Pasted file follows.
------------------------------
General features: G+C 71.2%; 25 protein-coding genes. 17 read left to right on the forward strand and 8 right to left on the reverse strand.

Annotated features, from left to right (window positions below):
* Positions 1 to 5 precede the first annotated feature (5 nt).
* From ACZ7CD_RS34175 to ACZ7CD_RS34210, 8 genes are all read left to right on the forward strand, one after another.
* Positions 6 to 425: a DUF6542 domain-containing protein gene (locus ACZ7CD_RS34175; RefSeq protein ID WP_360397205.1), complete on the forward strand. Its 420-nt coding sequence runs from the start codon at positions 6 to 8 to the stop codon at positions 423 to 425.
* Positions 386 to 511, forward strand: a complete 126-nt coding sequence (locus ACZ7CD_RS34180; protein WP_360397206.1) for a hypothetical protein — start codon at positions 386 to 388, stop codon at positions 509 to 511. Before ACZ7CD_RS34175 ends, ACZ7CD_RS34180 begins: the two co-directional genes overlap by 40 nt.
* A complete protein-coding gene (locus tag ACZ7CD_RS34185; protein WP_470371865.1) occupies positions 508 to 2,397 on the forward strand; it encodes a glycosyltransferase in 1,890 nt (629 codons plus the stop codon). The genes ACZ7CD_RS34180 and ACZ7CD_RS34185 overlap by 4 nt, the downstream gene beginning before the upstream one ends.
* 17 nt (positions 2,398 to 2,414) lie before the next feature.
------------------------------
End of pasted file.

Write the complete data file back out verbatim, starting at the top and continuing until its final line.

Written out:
General features: G+C 71.2%; 25 protein-coding genes. 17 read left to right on the forward strand and 8 right to left on the reverse strand.

Annotated features, from left to right (window positions below):
* Positions 1 to 5 precede the first annotated feature (5 nt).
* From ACZ7CD_RS34175 to ACZ7CD_RS34210, 8 genes are all read left to right on the forward strand, one after another.
* Positions 6 to 425: a DUF6542 domain-containing protein gene (locus ACZ7CD_RS34175; RefSeq protein ID WP_360397205.1), complete on the forward strand. Its 420-nt coding sequence runs from the start codon at positions 6 to 8 to the stop codon at positions 423 to 425.
* Positions 386 to 511, forward strand: a complete 126-nt coding sequence (locus ACZ7CD_RS34180; protein WP_360397206.1) for a hypothetical protein — start codon at positions 386 to 388, stop codon at positions 509 to 511. Before ACZ7CD_RS34175 ends, ACZ7CD_RS34180 begins: the two co-directional genes overlap by 40 nt.
* A complete protein-coding gene (locus tag ACZ7CD_RS34185; protein WP_470371865.1) occupies positions 508 to 2,397 on the forward strand; it encodes a glycosyltransferase in 1,890 nt (629 codons plus the stop codon). The genes ACZ7CD_RS34180 and ACZ7CD_RS34185 overlap by 4 nt, the downstream gene beginning before the upstream one ends.
* 17 nt (positions 2,398 to 2,414) lie before the next feature.